The Hawaii Supreme Court on Tuesday ruled 4–1 to approve construction of a giant telescope that was halted in 2015 after Native Hawaiians protested building on the Big Island's summit, which is considered to be a sacred location and their birthplace.
The ruling is the latest development in a long-running controversy that has pitted the scientific community against Native Hawaiian groups.
Hawaii Attorney General Russell Suzuki said at a news conference Tuesday that it is possible to ask the court for a motion to reconsider in the next 10 days, after which the case could be appealed to the US Supreme Court.
The Thirty Meter Telescope is being constructed at the highest point in Hawaii at the top of Mauna Kea on the Big Island, where there are more than a dozen smaller telescopes, built starting in the 1960s, already in operation.
The summit of the Big Island is considered by astronomers to be one of the best locations in the world for a stargazing due to the height of Mauna Kea — it is the tallest point in the Pacific — and the geographical isolation of Hawaii, which minimizes light pollution. The $1.4-billion telescope will be 18 stories tall — the world's largest telescope — and visible from most parts of the Big Island. It will also be the most powerful in the world, capable of looking back 13 billion light years.
In October 2014, construction started on Mauna Kea, but it was met with protests by Native Hawaiians and environmentalists. Ancient Hawaiians considered all of the summits of Hawaii sacred, and Mauna Kea is part of their origin story, where they believe earth mother Papahānaumoku and sky father Wākea created the Hawaiian islands. Environmentalists have also said the summit is home to a fragile and unique ecosystem, and the only place where the already threatened wēkiu bug lives.
The protest movement was furthered by social media, with Game of Thrones actor Jason Momoa posting frequently against the telescope and others celebrities like Zoë Kravitz and Nicole Scherzinger joining in with "We Are Mauna Kea" images.
After 31 people were arrested for blocking the construction of the telescope, Hawaii Gov. David Ige temporarily halted the project in March 2015. Then that December, the state Supreme Court revoked the telescope's building permit, saying the land board's approval process was flawed.
Activists hoped that reconsidering the construction permit in the court system would stop the telescope, but last year a recommendation released by retired circuit court judge Riki May Amano said Hawaiian groups had failed to prove religious practices actually took place at the site prior to construction. She wrote that constitutional protection against "unreasonable interference with religious practices" does not protect against "interference with religious beliefs," and so she thought there wasn't enough to stop construction.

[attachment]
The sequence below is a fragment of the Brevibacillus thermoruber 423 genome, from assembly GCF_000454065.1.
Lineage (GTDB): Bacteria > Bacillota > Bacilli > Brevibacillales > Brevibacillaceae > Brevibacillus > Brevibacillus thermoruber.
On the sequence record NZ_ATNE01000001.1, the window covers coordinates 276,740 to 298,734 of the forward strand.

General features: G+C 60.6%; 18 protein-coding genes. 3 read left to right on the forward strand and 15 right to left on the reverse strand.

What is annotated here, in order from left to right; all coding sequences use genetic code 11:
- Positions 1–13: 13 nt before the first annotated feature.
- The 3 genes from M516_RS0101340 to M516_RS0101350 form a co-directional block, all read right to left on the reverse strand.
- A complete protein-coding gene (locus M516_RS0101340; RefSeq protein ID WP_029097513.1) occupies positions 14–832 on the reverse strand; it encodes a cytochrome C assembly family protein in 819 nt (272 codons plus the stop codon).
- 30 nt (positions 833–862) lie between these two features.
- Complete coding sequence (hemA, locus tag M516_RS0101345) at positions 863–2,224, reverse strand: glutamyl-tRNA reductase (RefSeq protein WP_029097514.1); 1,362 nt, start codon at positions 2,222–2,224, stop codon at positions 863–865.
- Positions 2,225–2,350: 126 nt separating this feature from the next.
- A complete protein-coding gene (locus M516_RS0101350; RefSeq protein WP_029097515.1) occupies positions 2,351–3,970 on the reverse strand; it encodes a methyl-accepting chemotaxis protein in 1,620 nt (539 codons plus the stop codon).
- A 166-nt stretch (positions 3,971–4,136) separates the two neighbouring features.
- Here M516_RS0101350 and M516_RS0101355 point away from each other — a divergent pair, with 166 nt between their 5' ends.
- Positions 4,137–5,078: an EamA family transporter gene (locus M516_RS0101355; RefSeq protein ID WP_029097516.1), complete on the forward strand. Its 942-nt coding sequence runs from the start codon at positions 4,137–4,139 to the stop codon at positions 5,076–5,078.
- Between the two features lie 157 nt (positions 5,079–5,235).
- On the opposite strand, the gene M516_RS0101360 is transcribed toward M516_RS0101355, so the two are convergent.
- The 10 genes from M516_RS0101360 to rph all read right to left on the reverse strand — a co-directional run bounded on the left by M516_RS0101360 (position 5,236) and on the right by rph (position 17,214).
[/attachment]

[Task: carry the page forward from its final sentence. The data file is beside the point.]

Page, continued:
The case was then sent to the Board of Land and Natural Resources, which agreed to approve the construction permit. After that decision, the case was sent to Hawaii's Supreme Court, which affirmed the earlier decisions.
Tuesday's ruling stated that "Astronomy and Native Hawaiian uses on Mauna Kea have coexisted for many years and the TMT Project will not curtail or restrict Native Hawaiian use." The court added that the scientific discoveries made by the telescope would benefit everyone, including Native Hawaiians.
Ige said at Tuesday's news conference that he was "pleased" with the court's decision to issue the permit, adding that it "will allow Hawaii to continue to lead the world in astronomy."
TMT International Observatory Board of Governors Chair Henry Yang said in a statement that his organization is "grateful" for the decision to proceed with the telescope, adding that they still need to fulfill numerous requirements before starting construction.
KAHEA, a Hawaiian environmental group that has been against the telescope, said in a statement to BuzzFeed News that it is "disappointed" by the court's decision to allow construction "in a pristine area of Mauna Kea."
KAHEA also took issue with the opinion, saying it "wrongly relies on representations that there is 'no evidence' of Hawaiian cultural practices on the specific acreage proposed for the TMT."
"Thousands of Hawaiian cultural practitioners have affirmed the sacredness of the entirety of Mauna Kea. Thousands more have supported the protection of Mauna Kea from the TMT project. The court's opinion has done nothing to change this," the statement added. "We call on the university, Governor Ige, and TMT officers to put the well being of the people of Hawai`i first and to relocate their project away from Mauna Kea."